"I think this is surprising," Elinav says. He calls it "counterintuitive" that artificial sweeteners, which are not meant to be absorbed by the digestive tract, end up apparently altering its performance.

    To see if the effect extends to humans, the team first looked at 381 people in a nutritional study headed by Segal. They found links between artificial sweetener use, symptoms of obesity and elevated blood sugar, and the kinds of altered gut bacteria seen in the mice.

    In particular, the study noted a 20-fold increase in the numbers of Bacteroides fragilis bacteria, linked to inflammation in the gut.

    Finally, as a proof of concept, the team enrolled five adult men and two adult women who didn't use artificial sweeteners in a one-week experiment. In the experiment, the volunteers ate the FDA's recommended allowance of saccharin, about 120 milligrams daily; they had their blood sugar levels checked every five minutes and underwent a daily glucose tolerance test.

    "Notably, even in this short-term seven-day exposure period, most individuals (4 out of 7) developed significantly poorer glycemic [blood sugar] responses," says the study. Normal mice fed fecal samples from the four human volunteers with glucose intolerance developed the same condition.

    Along with a historical shift toward processed foods over the past century, the move toward artificial sweeteners "coincides with the dramatic increase in the obesity and diabetes epidemic," the study concludes. "Our findings suggest that [artificial sweeteners] may have directly contributed to enhancing the exact epidemic they themselves were intended to fight."

    Microbiome Mystery

    "This study reinforces the idea that what we eat directly influences our gut microbiota, which, in turn, is intimately linked to many facets of our health," says Stanford University microbiologist Justin Sonnenburg. He called for closer examination of the results, pointing to the uncertainty over the mechanism behind the changes in the gut bacteria seen in the study. (Related: "The Quantified Microbiome Self.")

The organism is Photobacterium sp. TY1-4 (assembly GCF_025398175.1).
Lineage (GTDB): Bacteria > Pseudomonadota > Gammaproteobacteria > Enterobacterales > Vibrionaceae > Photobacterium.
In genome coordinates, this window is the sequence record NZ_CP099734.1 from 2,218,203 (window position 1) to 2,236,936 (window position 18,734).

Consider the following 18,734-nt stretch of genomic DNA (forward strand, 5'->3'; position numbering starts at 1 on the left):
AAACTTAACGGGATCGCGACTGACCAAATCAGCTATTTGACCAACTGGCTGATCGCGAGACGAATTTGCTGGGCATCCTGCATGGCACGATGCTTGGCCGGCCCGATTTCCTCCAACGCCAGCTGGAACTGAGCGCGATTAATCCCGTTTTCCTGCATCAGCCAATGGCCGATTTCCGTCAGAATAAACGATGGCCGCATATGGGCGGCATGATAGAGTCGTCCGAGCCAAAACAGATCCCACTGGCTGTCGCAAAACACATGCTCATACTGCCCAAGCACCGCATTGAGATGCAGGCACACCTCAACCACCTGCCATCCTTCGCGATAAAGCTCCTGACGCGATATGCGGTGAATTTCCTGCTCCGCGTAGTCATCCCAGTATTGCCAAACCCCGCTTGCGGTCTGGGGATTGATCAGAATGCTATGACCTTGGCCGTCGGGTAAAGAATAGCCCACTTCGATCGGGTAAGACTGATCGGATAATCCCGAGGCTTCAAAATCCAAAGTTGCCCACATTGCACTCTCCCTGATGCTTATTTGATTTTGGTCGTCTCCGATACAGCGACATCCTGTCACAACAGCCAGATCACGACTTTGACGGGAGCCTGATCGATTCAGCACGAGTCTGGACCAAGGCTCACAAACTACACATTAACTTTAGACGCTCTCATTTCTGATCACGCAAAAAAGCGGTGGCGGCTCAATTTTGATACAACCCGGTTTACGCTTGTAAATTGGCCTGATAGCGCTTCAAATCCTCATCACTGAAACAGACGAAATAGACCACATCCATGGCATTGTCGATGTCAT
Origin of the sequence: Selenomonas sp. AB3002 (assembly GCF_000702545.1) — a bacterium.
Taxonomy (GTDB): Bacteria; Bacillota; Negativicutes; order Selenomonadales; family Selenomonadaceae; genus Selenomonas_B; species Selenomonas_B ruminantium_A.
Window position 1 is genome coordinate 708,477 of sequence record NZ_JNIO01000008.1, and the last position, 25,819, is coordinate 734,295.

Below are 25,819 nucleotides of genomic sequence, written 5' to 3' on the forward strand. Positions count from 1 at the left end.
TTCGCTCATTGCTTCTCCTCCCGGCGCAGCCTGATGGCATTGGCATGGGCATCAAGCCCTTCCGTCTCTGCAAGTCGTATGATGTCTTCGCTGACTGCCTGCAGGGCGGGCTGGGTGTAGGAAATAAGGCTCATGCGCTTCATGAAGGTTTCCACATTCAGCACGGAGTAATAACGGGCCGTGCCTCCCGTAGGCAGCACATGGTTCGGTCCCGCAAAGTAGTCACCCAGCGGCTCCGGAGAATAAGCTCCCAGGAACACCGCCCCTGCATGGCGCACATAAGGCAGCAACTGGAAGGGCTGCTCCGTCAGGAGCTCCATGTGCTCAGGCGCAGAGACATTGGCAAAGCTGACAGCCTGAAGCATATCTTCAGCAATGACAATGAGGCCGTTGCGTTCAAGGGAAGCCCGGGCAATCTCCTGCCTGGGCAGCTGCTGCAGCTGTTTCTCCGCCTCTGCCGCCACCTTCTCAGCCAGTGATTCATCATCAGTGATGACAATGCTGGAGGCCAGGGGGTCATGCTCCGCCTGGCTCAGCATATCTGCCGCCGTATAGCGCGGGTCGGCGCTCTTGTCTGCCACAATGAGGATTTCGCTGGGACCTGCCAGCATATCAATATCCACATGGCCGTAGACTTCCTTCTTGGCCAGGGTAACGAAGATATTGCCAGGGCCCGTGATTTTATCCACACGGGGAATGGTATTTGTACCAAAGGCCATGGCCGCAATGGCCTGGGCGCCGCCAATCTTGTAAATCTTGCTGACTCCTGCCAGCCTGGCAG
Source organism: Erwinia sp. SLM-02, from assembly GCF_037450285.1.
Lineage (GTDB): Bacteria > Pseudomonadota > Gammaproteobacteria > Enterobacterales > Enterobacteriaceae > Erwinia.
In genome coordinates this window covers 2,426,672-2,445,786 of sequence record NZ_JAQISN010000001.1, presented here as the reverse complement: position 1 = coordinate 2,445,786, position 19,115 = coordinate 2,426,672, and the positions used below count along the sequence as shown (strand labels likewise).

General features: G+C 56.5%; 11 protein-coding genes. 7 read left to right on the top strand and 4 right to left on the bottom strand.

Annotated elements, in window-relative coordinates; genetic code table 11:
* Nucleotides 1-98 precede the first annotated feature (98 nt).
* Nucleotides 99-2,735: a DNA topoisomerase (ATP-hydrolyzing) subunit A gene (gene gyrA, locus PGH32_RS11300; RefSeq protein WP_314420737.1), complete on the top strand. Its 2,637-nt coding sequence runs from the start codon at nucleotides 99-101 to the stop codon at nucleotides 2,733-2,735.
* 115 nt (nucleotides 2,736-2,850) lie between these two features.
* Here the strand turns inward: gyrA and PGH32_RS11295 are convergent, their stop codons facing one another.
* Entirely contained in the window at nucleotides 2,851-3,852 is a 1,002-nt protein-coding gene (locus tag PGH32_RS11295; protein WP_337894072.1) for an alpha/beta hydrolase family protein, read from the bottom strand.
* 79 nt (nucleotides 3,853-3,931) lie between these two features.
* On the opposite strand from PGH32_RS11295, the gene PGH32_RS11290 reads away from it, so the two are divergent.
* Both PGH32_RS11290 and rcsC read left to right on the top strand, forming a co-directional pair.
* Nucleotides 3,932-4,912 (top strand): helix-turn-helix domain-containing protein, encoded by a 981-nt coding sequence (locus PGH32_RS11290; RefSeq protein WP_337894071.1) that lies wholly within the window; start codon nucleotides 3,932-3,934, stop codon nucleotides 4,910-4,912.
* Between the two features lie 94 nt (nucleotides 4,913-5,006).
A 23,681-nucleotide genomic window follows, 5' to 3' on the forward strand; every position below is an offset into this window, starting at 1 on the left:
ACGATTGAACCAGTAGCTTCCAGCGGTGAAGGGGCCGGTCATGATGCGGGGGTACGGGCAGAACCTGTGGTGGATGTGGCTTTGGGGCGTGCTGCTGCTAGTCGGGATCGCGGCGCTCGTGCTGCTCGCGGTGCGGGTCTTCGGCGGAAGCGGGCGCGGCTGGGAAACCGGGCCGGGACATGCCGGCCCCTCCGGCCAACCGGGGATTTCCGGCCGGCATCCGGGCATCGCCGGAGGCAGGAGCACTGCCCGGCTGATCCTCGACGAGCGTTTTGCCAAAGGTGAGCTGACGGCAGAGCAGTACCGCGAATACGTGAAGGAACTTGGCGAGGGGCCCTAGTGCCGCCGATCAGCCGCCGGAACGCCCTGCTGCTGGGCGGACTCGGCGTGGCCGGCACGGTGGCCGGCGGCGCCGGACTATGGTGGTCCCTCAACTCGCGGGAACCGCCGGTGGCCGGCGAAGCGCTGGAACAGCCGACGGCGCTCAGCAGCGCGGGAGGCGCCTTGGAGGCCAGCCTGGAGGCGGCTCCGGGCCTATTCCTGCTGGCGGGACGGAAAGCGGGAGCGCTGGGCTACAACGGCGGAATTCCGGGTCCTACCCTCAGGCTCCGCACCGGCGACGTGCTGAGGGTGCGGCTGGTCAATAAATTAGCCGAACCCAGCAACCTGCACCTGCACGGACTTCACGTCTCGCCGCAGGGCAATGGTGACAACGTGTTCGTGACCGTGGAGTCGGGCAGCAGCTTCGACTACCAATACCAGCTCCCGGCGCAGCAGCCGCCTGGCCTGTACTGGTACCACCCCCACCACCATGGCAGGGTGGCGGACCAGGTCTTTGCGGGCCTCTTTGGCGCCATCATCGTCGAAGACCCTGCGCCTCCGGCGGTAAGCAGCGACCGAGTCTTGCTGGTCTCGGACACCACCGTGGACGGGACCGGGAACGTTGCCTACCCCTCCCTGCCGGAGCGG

For starters, when people eat artificially sweetened foods, only milligrams of the sweetener ends up in their gut, compared to most of the sugar eaten in normally sweetened foods, notes Stanford University's Christopher Gardner, another co-chair of the 2012 AHA/ADA artificial sweetener safety review. If the gut bacteria are eating artificial sweeteners, then very small amounts of the material seem to have a disproportionately large effect on the community of microbes, he says.

    The missing piece in the study is a mechanism for the artificial sweeteners to directly spur a population boom in some gut bacteria and a population bust in others.

    The researchers acknowledged that they don't understand how artificial sweeteners would stimulate the growth of potentially harmful intestinal bacteria. It's possible, but untested, that the sweeteners may change conditions in the gut in some way that spurs the growth of the microbes, even if the microbes are not eating the additives.

    Elinav says the results also point to the very individual nature of how people respond to changes in diet, noting the three out of seven people whose blood sugar remained unaffected in the last part of the study.

    "Eventually, we may be moving toward an era of personalized nutrition," he says, where individuals' diets are tuned to their digestive tract's tendencies. (Related: "Discovering My Microbiome.")

    Personalized nutrition, like personalized medicine, is a hot topic among health experts, says Wylie-Rosett, but there are fairness issues to consider: "We want to see we don't move toward an era of diet haves and have-nots. Obesity, unfortunately, has a larger effect on the have-nots."

  21. Kenguru
    Sugar is absolute and paramount poison in modern society. Got rid of it in my life, and never regretted a second. In five years caught flew only once.
    Cut complex sugars, aka carbs and add Vitamin D in the form of sunshine and you will start losing weight like crazy.